That is how this statue, at the south-west corner of the Madras High Court campus, was described by a Judge of the Madras High Court. Like its counterpart at the north-east corner (that of Rajaji), this statue too honours a barrister who gave up his practice to participate in the freedom struggle. The road this statute looks on to, known earlier as Broadway, was renamed in his honour as "Prakasam Salai".
It was not because Tanguturi Prakasam Pantulu lived on Broadway. It was on that road, in 1928 that a black flag demonstration was being held against the visiting Simon Commission. A nervous police force watched the demonstration gathering strength as they marched south on Broadway; finally, when it reached the China Bazaar junction of the Esplanade (what is now NSC Bose Road), the police opened fire. The shots sent the crowd back - except Parthasarathy, one of the demonstrators, who had been killed by the bullets. His body lay at the junction. The police swore to shoot anyone who approached the body. Enraged by that attitude, it was Prakasam, who ripped open his shirt and, daring the policemen to target his chest, walked up to lift Parthasarathy's body and continue on the march. It was this courage which brought him the sobriquet "Andhra Kesari" (the Lion of Andhra). The courage was demonstrated again when, heedless of his personal safety, he visited the Nizam of Hyderabad in 1948 to convince him to join the Indian Union, at a time when the Razakars were out to get him.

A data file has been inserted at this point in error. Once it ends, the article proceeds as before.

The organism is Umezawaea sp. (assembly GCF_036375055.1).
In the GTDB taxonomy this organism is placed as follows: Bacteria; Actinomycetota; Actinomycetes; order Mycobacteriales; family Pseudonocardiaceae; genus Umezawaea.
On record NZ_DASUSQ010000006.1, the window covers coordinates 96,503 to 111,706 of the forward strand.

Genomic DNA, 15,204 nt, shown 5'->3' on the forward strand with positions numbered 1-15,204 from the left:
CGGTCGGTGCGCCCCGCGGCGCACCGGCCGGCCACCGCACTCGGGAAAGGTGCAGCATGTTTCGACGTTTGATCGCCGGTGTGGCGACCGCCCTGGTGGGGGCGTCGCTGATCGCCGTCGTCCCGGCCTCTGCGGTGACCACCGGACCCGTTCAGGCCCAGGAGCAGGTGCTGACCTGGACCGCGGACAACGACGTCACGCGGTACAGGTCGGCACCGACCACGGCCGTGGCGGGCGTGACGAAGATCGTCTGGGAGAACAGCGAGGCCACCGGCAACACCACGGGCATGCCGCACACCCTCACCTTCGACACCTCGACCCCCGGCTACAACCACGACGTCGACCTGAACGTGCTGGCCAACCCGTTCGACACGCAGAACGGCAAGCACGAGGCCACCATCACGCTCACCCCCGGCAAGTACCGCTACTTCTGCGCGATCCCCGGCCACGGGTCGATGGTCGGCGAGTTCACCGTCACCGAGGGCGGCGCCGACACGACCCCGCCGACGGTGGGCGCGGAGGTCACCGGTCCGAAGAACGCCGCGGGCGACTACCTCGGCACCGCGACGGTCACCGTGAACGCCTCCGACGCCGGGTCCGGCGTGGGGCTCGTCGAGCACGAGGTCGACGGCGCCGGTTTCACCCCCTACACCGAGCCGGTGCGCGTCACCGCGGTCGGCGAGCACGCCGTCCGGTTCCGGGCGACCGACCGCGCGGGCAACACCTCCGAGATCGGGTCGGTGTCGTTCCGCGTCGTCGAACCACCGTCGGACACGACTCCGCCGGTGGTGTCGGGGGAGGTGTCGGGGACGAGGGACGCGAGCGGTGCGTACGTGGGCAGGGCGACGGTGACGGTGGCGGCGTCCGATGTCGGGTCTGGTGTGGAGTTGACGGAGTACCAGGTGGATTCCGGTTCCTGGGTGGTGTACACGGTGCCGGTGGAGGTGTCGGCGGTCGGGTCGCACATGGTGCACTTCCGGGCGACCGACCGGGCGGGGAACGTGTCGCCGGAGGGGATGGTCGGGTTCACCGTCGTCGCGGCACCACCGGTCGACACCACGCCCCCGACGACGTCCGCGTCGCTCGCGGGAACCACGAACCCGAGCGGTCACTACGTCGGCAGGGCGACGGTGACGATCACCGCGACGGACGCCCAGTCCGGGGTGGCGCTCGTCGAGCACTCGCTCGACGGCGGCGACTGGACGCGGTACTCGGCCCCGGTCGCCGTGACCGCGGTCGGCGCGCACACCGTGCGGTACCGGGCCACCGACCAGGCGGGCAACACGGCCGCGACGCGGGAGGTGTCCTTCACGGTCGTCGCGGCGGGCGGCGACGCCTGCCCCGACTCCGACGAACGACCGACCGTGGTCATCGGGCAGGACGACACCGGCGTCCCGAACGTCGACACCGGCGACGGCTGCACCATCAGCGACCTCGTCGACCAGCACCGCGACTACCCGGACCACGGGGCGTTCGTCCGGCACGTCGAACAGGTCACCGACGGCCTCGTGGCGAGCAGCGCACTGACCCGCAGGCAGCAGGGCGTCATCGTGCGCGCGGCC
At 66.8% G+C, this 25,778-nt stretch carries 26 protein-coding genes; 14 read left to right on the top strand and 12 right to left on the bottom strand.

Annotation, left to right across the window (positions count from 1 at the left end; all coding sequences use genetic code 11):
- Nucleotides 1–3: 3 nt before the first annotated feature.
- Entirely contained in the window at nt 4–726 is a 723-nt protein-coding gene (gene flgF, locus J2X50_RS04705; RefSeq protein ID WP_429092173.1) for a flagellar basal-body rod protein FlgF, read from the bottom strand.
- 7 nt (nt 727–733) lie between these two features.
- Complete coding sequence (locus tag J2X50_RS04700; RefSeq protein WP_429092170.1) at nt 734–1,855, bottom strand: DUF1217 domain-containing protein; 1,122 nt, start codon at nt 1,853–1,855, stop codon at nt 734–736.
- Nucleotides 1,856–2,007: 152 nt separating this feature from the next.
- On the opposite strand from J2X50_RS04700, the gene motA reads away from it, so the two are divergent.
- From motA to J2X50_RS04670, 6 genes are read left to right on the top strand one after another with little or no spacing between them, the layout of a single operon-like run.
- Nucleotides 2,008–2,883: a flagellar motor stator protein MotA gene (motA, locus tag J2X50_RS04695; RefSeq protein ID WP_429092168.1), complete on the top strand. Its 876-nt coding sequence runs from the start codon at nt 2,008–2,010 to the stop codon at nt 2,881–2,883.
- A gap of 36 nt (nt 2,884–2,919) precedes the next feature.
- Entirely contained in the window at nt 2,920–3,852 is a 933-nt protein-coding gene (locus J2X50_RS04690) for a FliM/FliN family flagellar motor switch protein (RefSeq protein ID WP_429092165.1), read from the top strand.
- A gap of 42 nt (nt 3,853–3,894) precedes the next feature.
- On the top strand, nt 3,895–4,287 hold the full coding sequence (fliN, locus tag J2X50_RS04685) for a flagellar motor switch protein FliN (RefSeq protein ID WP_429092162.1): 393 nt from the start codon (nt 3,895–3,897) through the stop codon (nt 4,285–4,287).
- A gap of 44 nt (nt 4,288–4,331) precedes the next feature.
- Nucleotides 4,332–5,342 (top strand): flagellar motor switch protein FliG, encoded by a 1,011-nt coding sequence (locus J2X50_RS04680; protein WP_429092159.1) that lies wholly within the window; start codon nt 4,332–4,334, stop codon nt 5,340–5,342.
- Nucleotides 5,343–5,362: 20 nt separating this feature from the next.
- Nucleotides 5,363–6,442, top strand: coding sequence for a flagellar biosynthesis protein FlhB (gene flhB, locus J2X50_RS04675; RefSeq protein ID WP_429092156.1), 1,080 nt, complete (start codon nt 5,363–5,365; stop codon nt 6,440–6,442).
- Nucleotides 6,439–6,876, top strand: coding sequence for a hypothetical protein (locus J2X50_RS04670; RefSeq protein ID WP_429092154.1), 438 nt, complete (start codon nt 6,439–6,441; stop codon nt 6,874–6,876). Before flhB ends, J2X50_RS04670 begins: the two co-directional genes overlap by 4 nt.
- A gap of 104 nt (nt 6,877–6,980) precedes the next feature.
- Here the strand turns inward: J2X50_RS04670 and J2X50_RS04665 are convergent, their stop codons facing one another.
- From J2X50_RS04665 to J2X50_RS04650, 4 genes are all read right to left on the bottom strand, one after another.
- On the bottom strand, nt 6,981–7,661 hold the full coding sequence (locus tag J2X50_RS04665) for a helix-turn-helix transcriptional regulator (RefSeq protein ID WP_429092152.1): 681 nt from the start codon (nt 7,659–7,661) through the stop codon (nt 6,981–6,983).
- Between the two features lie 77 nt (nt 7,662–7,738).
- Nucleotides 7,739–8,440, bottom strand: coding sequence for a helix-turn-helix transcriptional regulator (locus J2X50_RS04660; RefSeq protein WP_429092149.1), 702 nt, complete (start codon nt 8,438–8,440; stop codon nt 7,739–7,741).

The plaque on the statue also calls him 'Andhra Kesari'. That he was the Premier of the Madras Presidency (1946-47) is mentioned in much smaller letters. This sentinel can be better cared for, surely! — Preceding unsigned comment added by 220.127.116.11 (talk) 10:39, 28 January 2013 (UTC)